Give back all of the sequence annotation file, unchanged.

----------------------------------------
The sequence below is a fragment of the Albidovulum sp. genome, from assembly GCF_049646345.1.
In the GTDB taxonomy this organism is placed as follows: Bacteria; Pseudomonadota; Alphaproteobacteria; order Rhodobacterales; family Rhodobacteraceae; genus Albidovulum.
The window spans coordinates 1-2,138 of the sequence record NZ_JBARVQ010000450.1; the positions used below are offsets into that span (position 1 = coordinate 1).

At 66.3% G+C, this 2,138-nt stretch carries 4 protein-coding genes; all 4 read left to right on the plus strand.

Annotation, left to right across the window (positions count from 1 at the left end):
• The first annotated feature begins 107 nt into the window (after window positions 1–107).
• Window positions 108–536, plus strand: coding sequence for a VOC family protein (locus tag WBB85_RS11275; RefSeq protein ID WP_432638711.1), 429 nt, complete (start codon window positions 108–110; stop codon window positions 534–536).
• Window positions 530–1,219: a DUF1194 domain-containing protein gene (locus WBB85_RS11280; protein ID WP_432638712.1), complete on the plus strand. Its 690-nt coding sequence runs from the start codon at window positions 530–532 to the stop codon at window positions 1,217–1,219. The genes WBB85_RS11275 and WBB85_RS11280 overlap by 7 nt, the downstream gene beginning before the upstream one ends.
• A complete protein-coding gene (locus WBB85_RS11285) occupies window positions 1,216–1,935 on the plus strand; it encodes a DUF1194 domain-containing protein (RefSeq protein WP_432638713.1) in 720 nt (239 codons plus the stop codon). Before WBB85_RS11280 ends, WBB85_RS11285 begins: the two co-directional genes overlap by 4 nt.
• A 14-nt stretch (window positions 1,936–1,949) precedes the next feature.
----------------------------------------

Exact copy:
The sequence below is a fragment of the Albidovulum sp. genome, from assembly GCF_049646345.1.
In the GTDB taxonomy this organism is placed as follows: Bacteria; Pseudomonadota; Alphaproteobacteria; order Rhodobacterales; family Rhodobacteraceae; genus Albidovulum.
The window spans coordinates 1-2,138 of the sequence record NZ_JBARVQ010000450.1; the positions used below are offsets into that span (position 1 = coordinate 1).

At 66.3% G+C, this 2,138-nt stretch carries 4 protein-coding genes; all 4 read left to right on the plus strand.

Annotation, left to right across the window (positions count from 1 at the left end):
• The first annotated feature begins 107 nt into the window (after window positions 1–107).
• Window positions 108–536, plus strand: coding sequence for a VOC family protein (locus tag WBB85_RS11275; RefSeq protein ID WP_432638711.1), 429 nt, complete (start codon window positions 108–110; stop codon window positions 534–536).
• Window positions 530–1,219: a DUF1194 domain-containing protein gene (locus WBB85_RS11280; protein ID WP_432638712.1), complete on the plus strand. Its 690-nt coding sequence runs from the start codon at window positions 530–532 to the stop codon at window positions 1,217–1,219. The genes WBB85_RS11275 and WBB85_RS11280 overlap by 7 nt, the downstream gene beginning before the upstream one ends.
• A complete protein-coding gene (locus WBB85_RS11285) occupies window positions 1,216–1,935 on the plus strand; it encodes a DUF1194 domain-containing protein (RefSeq protein WP_432638713.1) in 720 nt (239 codons plus the stop codon). Before WBB85_RS11280 ends, WBB85_RS11285 begins: the two co-directional genes overlap by 4 nt.
• A 14-nt stretch (window positions 1,936–1,949) precedes the next feature.